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Electronic stability control (ESC)

What it is, how it works

By

General Motors Stabilitrak in action

Electronic stability control helps keep drivers from losing control under adverse conditions -- even in poor-handling vehicles like SUVs and pickups

Photo © General Motors

What is electronic stability control?

Electronic stability control (ESC) is a safety feature that detects and prevents (or recovers from) skids. ESC can help keep the driver from losing control of the car in a panic swerve or when driving on slippery roads.

Why is electronic stability control important?

A government study showed that ESC reduced single-vehicle crashes by 34% for cars and 59% for SUVs. The Insurance Institute for Highway Safety estimates that ESC reduces the risk of fatal single-vehicle wrecks by 56% and fatal multiple-vehicle crashes by 32%. Because of its proven effectiveness, the US Government has mandated that all new cars must be equipped with ESC by the 2012 model year.

How does electronic stability control work?

ESC uses sensors in the car (wheel speed sensors, steering wheel position sensors, yaw sensors, etc.) to determine which direction the driver wants the car to go, and compares that to which way the car is actually going. If the system senses that a skid is imminent or has already started -- in other words, that the car is not going in the direction the driver is telling it to go -- it can apply the brakes on individual wheels to bring the car back under control. Because the system can brake individual wheels, whereas the driver can only brake all four wheels at once, ESC can recover from skids that a human driver can't.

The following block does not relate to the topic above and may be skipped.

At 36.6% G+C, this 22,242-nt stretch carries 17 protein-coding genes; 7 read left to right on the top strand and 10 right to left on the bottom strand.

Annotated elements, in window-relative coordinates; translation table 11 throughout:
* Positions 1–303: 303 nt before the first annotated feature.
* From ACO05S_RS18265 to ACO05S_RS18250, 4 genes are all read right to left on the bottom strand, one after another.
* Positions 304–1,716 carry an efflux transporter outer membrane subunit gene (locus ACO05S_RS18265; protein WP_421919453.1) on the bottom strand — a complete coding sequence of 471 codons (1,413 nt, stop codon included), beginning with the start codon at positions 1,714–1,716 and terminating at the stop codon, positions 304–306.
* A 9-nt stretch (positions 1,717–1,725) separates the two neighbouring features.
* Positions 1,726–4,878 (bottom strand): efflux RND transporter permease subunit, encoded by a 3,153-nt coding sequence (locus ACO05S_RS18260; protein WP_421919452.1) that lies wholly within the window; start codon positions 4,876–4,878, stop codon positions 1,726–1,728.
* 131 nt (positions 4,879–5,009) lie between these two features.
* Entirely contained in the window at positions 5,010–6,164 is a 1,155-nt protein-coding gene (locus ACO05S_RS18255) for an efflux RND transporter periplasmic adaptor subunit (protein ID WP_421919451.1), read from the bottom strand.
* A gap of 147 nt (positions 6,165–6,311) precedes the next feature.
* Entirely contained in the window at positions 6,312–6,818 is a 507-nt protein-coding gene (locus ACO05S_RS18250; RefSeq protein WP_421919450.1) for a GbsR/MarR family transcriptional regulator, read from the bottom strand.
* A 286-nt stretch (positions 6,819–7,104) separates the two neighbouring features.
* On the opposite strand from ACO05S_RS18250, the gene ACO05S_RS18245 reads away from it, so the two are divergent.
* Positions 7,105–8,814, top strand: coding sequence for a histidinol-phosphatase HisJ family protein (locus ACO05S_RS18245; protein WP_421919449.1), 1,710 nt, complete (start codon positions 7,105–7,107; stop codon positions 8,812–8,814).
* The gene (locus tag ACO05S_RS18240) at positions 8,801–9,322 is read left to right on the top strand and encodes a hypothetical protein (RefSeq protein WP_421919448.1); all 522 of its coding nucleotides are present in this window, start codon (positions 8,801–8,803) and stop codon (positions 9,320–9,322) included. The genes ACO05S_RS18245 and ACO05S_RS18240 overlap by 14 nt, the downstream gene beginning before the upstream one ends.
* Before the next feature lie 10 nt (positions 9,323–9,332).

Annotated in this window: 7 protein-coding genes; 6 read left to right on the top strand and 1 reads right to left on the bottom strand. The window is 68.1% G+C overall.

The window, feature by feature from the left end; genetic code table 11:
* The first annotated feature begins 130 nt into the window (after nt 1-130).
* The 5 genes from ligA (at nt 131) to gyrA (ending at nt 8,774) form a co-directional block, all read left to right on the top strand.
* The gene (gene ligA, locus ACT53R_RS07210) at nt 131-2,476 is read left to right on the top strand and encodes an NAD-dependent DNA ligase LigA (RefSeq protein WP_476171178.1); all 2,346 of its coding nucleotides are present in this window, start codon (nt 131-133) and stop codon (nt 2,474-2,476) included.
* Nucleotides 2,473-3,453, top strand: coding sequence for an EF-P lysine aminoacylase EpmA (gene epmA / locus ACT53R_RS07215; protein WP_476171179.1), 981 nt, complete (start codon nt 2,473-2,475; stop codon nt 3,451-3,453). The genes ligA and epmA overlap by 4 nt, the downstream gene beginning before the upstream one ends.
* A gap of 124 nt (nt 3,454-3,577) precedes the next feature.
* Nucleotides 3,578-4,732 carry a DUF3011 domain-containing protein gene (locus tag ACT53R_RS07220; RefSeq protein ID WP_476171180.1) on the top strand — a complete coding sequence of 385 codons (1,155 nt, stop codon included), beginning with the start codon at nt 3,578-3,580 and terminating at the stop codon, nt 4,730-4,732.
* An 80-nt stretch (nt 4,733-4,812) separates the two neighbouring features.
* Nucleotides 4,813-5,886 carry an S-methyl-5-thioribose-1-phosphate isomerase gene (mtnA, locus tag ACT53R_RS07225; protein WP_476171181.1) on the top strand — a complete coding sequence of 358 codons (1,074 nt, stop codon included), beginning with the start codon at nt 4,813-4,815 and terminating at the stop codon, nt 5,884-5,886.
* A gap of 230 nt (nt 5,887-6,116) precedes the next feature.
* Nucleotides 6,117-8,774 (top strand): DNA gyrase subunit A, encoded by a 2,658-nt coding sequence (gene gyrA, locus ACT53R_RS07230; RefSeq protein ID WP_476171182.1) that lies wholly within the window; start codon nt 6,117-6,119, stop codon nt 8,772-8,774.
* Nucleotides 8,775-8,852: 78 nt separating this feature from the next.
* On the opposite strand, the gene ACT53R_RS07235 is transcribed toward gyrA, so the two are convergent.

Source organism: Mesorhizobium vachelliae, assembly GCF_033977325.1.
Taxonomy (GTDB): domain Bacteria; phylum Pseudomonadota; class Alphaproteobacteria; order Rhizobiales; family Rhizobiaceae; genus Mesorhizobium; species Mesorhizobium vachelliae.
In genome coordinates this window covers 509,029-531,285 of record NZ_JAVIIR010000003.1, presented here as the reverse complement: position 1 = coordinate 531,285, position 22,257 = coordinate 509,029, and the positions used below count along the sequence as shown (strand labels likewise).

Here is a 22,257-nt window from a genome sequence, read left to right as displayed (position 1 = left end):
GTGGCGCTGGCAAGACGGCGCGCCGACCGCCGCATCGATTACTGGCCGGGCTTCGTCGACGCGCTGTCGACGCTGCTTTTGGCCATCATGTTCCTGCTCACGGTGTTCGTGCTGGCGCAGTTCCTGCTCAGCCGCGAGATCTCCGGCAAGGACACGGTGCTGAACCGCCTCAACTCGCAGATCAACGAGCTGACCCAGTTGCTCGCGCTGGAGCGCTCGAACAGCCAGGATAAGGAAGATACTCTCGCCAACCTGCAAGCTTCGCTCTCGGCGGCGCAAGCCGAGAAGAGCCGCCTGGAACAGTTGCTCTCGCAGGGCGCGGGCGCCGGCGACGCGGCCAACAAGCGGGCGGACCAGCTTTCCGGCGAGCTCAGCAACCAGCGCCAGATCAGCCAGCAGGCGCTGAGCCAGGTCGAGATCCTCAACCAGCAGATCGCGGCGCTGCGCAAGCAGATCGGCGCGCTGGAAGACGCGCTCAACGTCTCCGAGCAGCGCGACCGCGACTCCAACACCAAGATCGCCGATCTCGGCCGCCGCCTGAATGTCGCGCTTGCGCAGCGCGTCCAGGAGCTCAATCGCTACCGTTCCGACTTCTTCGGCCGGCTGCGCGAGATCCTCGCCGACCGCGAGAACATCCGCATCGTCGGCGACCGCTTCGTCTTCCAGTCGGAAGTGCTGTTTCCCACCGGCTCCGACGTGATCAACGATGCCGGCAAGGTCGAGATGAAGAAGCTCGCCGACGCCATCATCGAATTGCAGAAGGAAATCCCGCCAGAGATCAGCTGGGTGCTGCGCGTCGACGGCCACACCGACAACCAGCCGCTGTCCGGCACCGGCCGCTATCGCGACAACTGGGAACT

Is electronic stability control the same thing as traction control?

No. Traction control senses wheelslip (the drive wheels breaking loose and spinning) and reduces engine power or applies the brakes to stop it. Traction control can prevent some types of skids, but it does not provide the same level of protection as ESC. ESC programs have a traction control function, so while ESC can do the same job as traction control, traction control cannot do the same job as ESC.

If my car has electronic stability control, does that mean I can't lose control of my car?

NO! Even with ESC, it is still possible to lose control of the car. Excessive speed, slick roads, and excessively worn or improperly inflated tires are all factors that can reduce ESC's effectiveness.

How do I know when my car's electronic stability control system is active?

Every manufacturers' ESC system works a little differently. With some systems, you may feel the car change direction slightly or hear the chattering of the antilock brake system. Other systems apply so gently as to be nearly imperceptible. Most ESC systems have a warning light that flashes when the system is active; some, including most Toyota and Lexus cars, have a beeper that sounds. ESC is most likely to activate on slippery (wet, snowy or icy) roads, though driving quickly on curvy, hilly roads or hitting a bump while cornering may also trip the ESC system. Some performance-oriented systems will allow a skid to develop before stepping in (see below).

What are performance stability control programs?

Some high-performance cars have ESC systems that are programmed to be more permissive, allowing the car exceed its limits of traction and actually skid a bit before the system steps in and recovers from the skid.

What are some other names for electronic stability control?

Different manufacturers use different names for their electronic stability control systems. Among them:

  • Electronic Stability Program (ESP)
  • StabiliTrak
  • Vehicle Stability Assist (VSA)
  • Vehicle Stability Control (VSC)
  • Vehicle Dynamic Control (VDC)
  • Dynamic Stability Control (DSC)
  • AdvanceTrac with Roll Stability Control
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